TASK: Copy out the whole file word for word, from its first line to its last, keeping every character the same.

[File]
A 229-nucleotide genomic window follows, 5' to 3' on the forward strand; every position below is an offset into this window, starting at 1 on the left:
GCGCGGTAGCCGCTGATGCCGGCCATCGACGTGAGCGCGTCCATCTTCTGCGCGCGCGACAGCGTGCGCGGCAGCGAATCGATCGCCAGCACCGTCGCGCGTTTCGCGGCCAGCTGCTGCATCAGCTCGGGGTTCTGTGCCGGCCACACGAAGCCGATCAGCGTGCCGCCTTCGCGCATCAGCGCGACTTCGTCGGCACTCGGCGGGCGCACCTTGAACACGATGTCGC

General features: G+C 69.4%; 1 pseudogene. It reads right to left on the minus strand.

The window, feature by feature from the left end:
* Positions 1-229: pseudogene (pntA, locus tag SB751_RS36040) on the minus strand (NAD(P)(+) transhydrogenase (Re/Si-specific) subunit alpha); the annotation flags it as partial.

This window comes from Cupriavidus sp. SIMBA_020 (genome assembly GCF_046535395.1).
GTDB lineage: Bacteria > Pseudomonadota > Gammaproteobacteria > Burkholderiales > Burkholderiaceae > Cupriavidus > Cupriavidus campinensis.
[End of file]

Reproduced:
A 229-nucleotide genomic window follows, 5' to 3' on the forward strand; every position below is an offset into this window, starting at 1 on the left:
GCGCGGTAGCCGCTGATGCCGGCCATCGACGTGAGCGCGTCCATCTTCTGCGCGCGCGACAGCGTGCGCGGCAGCGAATCGATCGCCAGCACCGTCGCGCGTTTCGCGGCCAGCTGCTGCATCAGCTCGGGGTTCTGTGCCGGCCACACGAAGCCGATCAGCGTGCCGCCTTCGCGCATCAGCGCGACTTCGTCGGCACTCGGCGGGCGCACCTTGAACACGATGTCGC

General features: G+C 69.4%; 1 pseudogene. It reads right to left on the minus strand.

The window, feature by feature from the left end:
* Positions 1-229: pseudogene (pntA, locus tag SB751_RS36040) on the minus strand (NAD(P)(+) transhydrogenase (Re/Si-specific) subunit alpha); the annotation flags it as partial.

This window comes from Cupriavidus sp. SIMBA_020 (genome assembly GCF_046535395.1).
GTDB lineage: Bacteria > Pseudomonadota > Gammaproteobacteria > Burkholderiales > Burkholderiaceae > Cupriavidus > Cupriavidus campinensis.